By Greenville Divorce Lawyer

John DeVore Compton, III

When it comes to divorce, equal access to children(s) school (visits, records, pickup, parent-teach conferences) should all be worked out in advance of a final hearing, if not beforehand. In South Carolina, divorcing spouses with children are generally required to submit a “Parenting Plan” at the outset of the litigation – usually at a Temporary Hearing – which proposes the intent of the parties regarding these and other issues pending a final hearing. I will dispense with the other issues covered by that process and focus on co-parenting school aged children specifically. Parenting Plans in general are covered here:
Parenting plans are not required in every state. However, not only is it in the best interests of children that the issues of custody and visitation be dealt with amicably, the issues of school access should be worked out in detail also. Good advocacy by attorney would include working with opposing counsel as soon as possible to settle these matters.
Joint custody historical was disfavored by Family Courts. This bias has shifted, and now Joint Custody in somewhat routinely Ordered – barring any manifest unfitness of one of the parties. Joint Custody can be crafted in many ways, and with varying visitation periods. The simplest form is true joint custody with both parties having access to the children half of the time. Usually (in SC) there is a primary custodian, and a secondary custodian. With this arrangement divorcing spouses usually rotate weekends, split holiday time, arrange for father’s and mother’s day visitation, birthdays, and visitation over the summer.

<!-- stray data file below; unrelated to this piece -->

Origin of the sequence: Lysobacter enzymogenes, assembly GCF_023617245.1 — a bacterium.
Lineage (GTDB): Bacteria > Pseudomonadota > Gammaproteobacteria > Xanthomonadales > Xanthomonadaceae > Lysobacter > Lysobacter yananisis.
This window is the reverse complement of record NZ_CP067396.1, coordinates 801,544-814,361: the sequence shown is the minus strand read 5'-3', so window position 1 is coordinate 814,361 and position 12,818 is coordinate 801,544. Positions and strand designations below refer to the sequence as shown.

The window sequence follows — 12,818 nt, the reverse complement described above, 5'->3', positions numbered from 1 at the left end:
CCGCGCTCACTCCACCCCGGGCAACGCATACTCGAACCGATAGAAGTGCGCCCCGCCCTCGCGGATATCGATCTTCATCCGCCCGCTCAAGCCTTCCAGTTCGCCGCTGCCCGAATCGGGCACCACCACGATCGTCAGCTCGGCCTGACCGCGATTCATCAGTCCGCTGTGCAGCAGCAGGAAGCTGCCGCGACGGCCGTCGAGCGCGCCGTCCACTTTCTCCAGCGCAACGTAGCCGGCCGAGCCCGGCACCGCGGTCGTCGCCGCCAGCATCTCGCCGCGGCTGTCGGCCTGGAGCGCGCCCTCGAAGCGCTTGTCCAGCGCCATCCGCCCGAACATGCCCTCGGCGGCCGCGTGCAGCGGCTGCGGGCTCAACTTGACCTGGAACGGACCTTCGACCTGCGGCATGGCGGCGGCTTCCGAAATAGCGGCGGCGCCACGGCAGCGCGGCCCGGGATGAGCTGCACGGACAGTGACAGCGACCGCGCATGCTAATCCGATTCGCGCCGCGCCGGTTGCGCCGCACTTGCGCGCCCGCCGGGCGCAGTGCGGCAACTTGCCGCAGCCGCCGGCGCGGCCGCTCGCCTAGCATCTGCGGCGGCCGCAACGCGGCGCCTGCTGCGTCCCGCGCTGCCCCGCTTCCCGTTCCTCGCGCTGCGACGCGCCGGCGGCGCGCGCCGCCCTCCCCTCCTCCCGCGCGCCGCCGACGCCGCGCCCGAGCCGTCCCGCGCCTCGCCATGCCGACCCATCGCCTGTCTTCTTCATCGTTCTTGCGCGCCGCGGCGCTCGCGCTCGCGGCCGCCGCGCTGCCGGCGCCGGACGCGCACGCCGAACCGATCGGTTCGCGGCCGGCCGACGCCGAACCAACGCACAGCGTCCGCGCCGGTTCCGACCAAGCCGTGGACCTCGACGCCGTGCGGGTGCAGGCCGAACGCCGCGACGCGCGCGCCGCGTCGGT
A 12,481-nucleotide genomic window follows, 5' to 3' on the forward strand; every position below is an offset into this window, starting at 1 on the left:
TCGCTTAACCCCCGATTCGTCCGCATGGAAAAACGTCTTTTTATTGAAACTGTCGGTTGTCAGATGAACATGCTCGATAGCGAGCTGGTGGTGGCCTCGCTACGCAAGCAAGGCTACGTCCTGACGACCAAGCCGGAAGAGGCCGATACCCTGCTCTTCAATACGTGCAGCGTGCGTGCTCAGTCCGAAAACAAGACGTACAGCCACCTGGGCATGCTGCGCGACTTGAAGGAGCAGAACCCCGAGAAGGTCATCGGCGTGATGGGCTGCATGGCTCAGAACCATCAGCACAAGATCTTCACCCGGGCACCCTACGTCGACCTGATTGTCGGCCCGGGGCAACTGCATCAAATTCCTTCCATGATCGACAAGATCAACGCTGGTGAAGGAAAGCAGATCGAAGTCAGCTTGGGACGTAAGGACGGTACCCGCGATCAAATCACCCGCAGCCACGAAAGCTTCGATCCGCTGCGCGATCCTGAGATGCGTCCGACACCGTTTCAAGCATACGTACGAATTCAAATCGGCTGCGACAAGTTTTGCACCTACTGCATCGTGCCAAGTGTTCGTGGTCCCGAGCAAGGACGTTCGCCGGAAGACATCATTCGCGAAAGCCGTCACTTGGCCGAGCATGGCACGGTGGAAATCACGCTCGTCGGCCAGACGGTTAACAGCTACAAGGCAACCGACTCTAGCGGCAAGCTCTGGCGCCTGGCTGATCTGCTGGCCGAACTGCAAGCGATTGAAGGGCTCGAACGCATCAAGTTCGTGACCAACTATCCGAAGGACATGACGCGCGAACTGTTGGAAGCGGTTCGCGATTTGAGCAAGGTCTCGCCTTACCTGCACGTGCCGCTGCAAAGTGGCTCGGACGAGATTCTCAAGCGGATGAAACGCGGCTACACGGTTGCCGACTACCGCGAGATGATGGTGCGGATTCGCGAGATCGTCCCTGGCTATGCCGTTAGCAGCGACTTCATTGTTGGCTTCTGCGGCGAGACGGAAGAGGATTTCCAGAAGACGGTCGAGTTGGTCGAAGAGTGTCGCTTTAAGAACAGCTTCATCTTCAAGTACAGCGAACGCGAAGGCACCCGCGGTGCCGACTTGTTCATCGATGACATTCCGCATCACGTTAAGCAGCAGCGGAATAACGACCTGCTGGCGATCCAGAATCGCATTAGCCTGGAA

During the school year, a Joint Custody Order should suffice when presented to School officials, to cover School Visits, access to records, picking up children, and being part of parent teacher conferences. Sometimes, though, a bitter spouse (who is the primary custodian) will try to limit this access, which implicitly violates the court Order.
This is why it is critical that theses matters be spelled out with specificity in a Settlement Agreement (attached to the Final Order), the Parenting Plan, or set out in the Order per se.
It is patently obvious that co-parenting in this area is in the best interests of the children. Bickering among parents about education, rather than working together about school matters is misguided, petty, and does not foster the best environment for childrens’ growth, sense of security, and maturation.

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